Battle of Budapest: Wikis


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Siege of Budapest
Part of the Eastern Front, Budapest Offensive of World War II
Russian Soldier Budapest.JPG
A Soviet soldier writing "Budapest" in Russian on a signpost after the siege.
Date December 29, 1944 - February 13, 1945
Location Budapest, Hungary
Result Soviet-Romanian victory
Nazi Germany Germany
Hungary Hungary
 Soviet Union
Romania Romania
Nazi Germany Adolf Hitler

Nazi Germany Karl Pfeffer-Wildenbruch #
Hungary Iván Hindy #
Nazi Germany Gerhard Schmidhuber 

Soviet Union Rodion Malinovsky
Soviet Union Fyodor Tolbukhin
Romania Feodor Tulas
180,000 (90,000 for city defense) 500,000+ (170,000 for city assault)
Casualties and losses
99,000-150,000 dead wounded and captured Soviet Losses:
80,026 dead and missing
240,056 wounded and sick[1]
40,000 civilian dead

The Siege of Budapest was a siege of the Hungarian capital city of Budapest, fought towards the end of World War II in Europe, during the Soviet Budapest Offensive. The siege started when Budapest, defended by Hungarian and German troops, was first encircled on 29 December 1944 by the Red Army and the Romanian Army. The siege ended when the city was unconditionally surrendered on 13 February 1945. The Soviet forces besieging the city were part of Rodion Malinovsky's 2nd Ukrainian Front. Arrayed against the Soviets was a collection of German Army (Wehrmacht Heer), Waffen-SS, and Hungarian Army (Honvédség) forces. The Siege of Budapest was one of the bloodiest sieges of World War II.


General situation

By 1944, Hungary remained very much an unwilling satellite[2] of Germany. In March 1944, Hungary was attempting to quit the war, and was seen by Nazi Germany as reluctant to take sufficient measures against the Jews. Germany needed Hungarian oil wells located around Lake Balaton. On 19 March, the Germans launched Operation Margarethe and the German armed forces (Wehrmacht) entered Hungary. The Hungarian Regent, Admiral Miklós Horthy, put Hungary's attempts to quit the war on hold.

In October 1944, Horthy was caught negotiating peace with the Allies. On 16 October, the Germans launched Operation Panzerfaust, and forced Horthy to abdicate. Horthy and his government were replaced by "Hungarist" Ferenc Szálasi, from the Arrow Cross Party.

The Siege


Encirclement of Budapest

On 29 October 1944, the Red Army started its offensive against the city of Budapest. More than 1,000,000 men split into two operating maneuver groups rushed towards the city. The plan was to cut Budapest off from the rest of the German and Hungarian forces. On 7 November 1944, Soviet and Romanian troops entered the eastern suburbs of Budapest, 20 kilometers from the old town. On 19 December, after a necessary break, the Red Army resumed its offensive. On 26 December, a road linking Budapest to Vienna was seized by the Soviet troops, thereby encircling the city. "Leader of the Nation" (Nemzetvezető), Ferenc Szálasi, had already fled the city on 9 December.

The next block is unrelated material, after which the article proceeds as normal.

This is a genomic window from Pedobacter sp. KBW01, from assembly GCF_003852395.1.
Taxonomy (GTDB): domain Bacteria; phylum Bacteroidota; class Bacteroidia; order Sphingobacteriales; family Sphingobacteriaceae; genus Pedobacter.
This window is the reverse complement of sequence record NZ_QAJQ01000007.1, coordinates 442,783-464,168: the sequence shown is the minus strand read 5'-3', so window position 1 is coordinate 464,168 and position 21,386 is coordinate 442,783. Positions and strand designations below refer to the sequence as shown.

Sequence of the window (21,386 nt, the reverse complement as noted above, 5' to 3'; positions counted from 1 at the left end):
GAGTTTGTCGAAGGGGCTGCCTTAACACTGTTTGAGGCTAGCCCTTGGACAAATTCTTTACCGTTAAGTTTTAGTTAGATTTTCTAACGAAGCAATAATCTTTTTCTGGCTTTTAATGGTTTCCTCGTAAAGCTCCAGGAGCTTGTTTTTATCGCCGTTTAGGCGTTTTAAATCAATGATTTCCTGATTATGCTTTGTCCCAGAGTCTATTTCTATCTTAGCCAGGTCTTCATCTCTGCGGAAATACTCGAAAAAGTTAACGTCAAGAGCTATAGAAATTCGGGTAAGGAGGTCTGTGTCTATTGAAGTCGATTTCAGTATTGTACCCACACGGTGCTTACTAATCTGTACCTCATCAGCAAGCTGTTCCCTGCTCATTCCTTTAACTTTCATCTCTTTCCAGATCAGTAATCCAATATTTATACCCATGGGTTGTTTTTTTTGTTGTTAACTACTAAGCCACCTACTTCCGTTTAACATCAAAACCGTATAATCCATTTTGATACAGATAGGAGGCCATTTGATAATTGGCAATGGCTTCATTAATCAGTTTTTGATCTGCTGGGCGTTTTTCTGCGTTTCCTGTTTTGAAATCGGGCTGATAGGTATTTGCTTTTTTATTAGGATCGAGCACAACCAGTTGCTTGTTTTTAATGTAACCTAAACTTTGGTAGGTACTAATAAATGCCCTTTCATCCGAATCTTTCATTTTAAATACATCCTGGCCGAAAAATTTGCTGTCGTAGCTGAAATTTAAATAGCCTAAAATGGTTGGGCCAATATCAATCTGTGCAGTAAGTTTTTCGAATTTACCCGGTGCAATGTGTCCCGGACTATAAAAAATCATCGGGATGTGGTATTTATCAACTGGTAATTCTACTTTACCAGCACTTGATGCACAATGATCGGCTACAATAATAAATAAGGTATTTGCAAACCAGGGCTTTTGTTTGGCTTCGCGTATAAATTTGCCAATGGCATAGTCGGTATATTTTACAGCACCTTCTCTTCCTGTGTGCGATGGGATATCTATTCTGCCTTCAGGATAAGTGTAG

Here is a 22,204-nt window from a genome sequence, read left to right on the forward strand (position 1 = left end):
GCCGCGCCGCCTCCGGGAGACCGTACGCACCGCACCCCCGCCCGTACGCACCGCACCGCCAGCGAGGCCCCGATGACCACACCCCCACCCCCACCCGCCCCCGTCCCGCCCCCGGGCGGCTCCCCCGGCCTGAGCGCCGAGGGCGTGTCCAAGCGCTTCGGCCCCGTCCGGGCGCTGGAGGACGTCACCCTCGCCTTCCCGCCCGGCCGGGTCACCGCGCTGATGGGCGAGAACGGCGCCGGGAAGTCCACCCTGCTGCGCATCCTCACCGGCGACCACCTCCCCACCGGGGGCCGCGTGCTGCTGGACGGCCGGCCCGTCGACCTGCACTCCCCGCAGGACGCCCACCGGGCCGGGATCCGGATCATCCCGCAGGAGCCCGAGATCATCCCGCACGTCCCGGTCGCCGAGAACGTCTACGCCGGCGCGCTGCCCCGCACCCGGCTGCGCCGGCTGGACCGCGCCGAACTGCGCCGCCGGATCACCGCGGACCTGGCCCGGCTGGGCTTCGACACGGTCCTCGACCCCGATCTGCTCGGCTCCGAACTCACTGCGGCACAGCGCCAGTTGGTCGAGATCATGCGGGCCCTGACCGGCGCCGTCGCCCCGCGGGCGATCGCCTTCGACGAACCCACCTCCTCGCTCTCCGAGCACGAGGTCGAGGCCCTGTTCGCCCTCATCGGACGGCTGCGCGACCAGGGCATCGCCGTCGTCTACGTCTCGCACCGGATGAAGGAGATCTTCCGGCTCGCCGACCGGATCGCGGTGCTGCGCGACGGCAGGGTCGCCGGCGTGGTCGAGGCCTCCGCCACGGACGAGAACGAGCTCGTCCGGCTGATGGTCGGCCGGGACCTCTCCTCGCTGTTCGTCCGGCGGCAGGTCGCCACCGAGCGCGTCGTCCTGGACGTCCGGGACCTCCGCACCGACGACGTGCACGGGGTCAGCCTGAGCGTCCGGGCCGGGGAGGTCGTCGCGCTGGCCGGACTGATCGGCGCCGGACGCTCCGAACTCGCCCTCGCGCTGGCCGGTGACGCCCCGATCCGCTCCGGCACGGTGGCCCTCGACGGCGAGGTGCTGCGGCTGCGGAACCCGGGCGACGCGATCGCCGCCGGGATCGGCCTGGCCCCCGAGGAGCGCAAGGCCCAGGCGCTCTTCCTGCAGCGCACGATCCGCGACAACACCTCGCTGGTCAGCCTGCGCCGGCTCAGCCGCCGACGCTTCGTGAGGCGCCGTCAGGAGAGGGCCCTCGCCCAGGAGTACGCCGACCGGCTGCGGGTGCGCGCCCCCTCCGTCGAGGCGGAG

As a result of the Soviet link-up, nearly 33,000 German and 37,000 Hungarian soldiers, as well as over 800,000 civilians, became trapped within the city. Refusing to authorize a withdrawal, German dictator Adolf Hitler had declared Budapest a fortress city (Festung Budapest), which had to be defended to the last man. Waffen SS General Karl Pfeffer-Wildenbruch, the commander of the IX Waffen SS Alpine Corps, was put in charge of the city's defenses.

Budapest was a major target for Joseph Stalin. Indeed, the Yalta Conference was approaching and Stalin wanted to display his full strength to Churchill and Roosevelt. Therefore, he ordered General Rodion Malinovsky to seize the city as quickly as possible.[3]

On 29 December 1944, Malinovsky sent two emissaries to negotiate the city's capitulation. The emissaries never returned. This particular point is widely disputed by the Soviet Union, with some German and Hungarian historians arguing that the emissaries were deliberately shot by the Soviets. Others believe that they were in fact shot by mistake on their way back. In any case, Soviet commanders considered this act as a refusal and ordered the attack.

The start of the siege and first German offensive

Soviet soldiers marching through Budapest.

The Soviet offensive started in the eastern suburbs, advancing through Pest, making good use of the large central avenues to speed up their progress. The German and Hungarian defenders, overwhelmed, tried to trade space for time to slow down the Soviet advance to a crawl. They ultimately withdrew to shorten their lines, hoping to take advantage of the hilly nature of Buda.

In January 1945, the Germans launched a three part offensive codenamed Operation Konrad. Operation Konrad was a joint German-Hungarian effort to relieve the encircled garrison of Budapest.

On 1 January, Operation Konrad I was launched. The German IV.SS-Panzerkorps attacked from Tata through hilly terrain north of Budapest in an effort to break the Soviet siege. Simultaneously, Waffen-SS forces struck from the west of Budapest in an effort to gain tactical advantage. On 3 January, the Soviet command sent four more divisions to meet the threat. This Soviet action stopped the offensive near Bicske less than 20 kilometers west of Budapest. On 12 January, the German forces were forced to withdraw.